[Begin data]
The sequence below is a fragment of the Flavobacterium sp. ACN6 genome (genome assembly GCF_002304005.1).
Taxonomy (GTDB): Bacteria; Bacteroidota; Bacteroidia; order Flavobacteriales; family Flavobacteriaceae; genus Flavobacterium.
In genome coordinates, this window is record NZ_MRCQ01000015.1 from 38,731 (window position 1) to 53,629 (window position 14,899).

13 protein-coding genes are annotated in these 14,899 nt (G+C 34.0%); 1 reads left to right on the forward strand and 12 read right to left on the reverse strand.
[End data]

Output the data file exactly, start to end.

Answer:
The sequence below is a fragment of the Flavobacterium sp. ACN6 genome (genome assembly GCF_002304005.1).
Taxonomy (GTDB): Bacteria; Bacteroidota; Bacteroidia; order Flavobacteriales; family Flavobacteriaceae; genus Flavobacterium.
In genome coordinates, this window is record NZ_MRCQ01000015.1 from 38,731 (window position 1) to 53,629 (window position 14,899).

13 protein-coding genes are annotated in these 14,899 nt (G+C 34.0%); 1 reads left to right on the forward strand and 12 read right to left on the reverse strand.